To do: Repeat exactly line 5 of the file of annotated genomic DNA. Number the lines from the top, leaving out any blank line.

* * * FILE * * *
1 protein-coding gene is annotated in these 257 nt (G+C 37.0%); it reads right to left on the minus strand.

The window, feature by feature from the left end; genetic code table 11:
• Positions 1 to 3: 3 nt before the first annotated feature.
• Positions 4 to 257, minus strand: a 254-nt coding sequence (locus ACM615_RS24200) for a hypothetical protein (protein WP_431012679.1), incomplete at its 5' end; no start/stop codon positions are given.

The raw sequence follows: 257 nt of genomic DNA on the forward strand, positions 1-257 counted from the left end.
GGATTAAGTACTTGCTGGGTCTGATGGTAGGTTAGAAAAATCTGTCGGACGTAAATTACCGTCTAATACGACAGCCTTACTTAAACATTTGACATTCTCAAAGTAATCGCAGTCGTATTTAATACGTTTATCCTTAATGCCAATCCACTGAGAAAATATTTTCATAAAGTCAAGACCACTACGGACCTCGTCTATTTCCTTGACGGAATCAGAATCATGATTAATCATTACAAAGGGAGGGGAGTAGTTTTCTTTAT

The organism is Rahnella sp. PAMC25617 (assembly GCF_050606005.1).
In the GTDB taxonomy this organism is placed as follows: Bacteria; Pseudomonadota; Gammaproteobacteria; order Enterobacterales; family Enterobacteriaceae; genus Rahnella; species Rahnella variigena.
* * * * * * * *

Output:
The raw sequence follows: 257 nt of genomic DNA on the forward strand, positions 1-257 counted from the left end.